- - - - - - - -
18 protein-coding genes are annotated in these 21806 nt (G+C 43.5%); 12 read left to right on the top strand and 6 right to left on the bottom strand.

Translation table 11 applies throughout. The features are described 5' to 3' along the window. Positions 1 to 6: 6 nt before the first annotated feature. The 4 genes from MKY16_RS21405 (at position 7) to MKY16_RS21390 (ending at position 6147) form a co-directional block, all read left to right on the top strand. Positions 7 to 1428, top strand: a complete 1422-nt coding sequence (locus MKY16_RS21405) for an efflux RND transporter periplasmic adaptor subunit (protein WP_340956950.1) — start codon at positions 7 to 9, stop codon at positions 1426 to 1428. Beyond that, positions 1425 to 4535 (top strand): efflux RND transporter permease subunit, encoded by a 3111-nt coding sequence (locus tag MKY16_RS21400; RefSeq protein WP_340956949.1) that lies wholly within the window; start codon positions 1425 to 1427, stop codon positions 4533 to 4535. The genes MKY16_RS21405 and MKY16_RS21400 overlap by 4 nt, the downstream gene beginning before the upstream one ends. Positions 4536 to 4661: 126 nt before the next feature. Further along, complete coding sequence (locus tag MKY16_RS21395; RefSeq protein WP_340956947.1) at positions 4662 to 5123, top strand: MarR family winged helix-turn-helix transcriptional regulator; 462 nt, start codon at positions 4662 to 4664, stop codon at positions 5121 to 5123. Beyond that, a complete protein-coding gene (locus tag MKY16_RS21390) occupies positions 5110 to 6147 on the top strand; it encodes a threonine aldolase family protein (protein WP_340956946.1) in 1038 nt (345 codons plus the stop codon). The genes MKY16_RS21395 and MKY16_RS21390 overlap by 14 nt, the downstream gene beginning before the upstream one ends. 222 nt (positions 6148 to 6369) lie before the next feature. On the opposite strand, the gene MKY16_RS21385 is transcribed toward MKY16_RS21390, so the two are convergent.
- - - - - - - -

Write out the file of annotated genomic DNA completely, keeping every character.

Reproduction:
18 protein-coding genes are annotated in these 21806 nt (G+C 43.5%); 12 read left to right on the top strand and 6 right to left on the bottom strand.

Translation table 11 applies throughout. The features are described 5' to 3' along the window. Positions 1 to 6: 6 nt before the first annotated feature. The 4 genes from MKY16_RS21405 (at position 7) to MKY16_RS21390 (ending at position 6147) form a co-directional block, all read left to right on the top strand. Positions 7 to 1428, top strand: a complete 1422-nt coding sequence (locus MKY16_RS21405) for an efflux RND transporter periplasmic adaptor subunit (protein WP_340956950.1) — start codon at positions 7 to 9, stop codon at positions 1426 to 1428. Beyond that, positions 1425 to 4535 (top strand): efflux RND transporter permease subunit, encoded by a 3111-nt coding sequence (locus tag MKY16_RS21400; RefSeq protein WP_340956949.1) that lies wholly within the window; start codon positions 1425 to 1427, stop codon positions 4533 to 4535. The genes MKY16_RS21405 and MKY16_RS21400 overlap by 4 nt, the downstream gene beginning before the upstream one ends. Positions 4536 to 4661: 126 nt before the next feature. Further along, complete coding sequence (locus tag MKY16_RS21395; RefSeq protein WP_340956947.1) at positions 4662 to 5123, top strand: MarR family winged helix-turn-helix transcriptional regulator; 462 nt, start codon at positions 4662 to 4664, stop codon at positions 5121 to 5123. Beyond that, a complete protein-coding gene (locus tag MKY16_RS21390) occupies positions 5110 to 6147 on the top strand; it encodes a threonine aldolase family protein (protein WP_340956946.1) in 1038 nt (345 codons plus the stop codon). The genes MKY16_RS21395 and MKY16_RS21390 overlap by 14 nt, the downstream gene beginning before the upstream one ends. 222 nt (positions 6148 to 6369) lie before the next feature. On the opposite strand, the gene MKY16_RS21385 is transcribed toward MKY16_RS21390, so the two are convergent.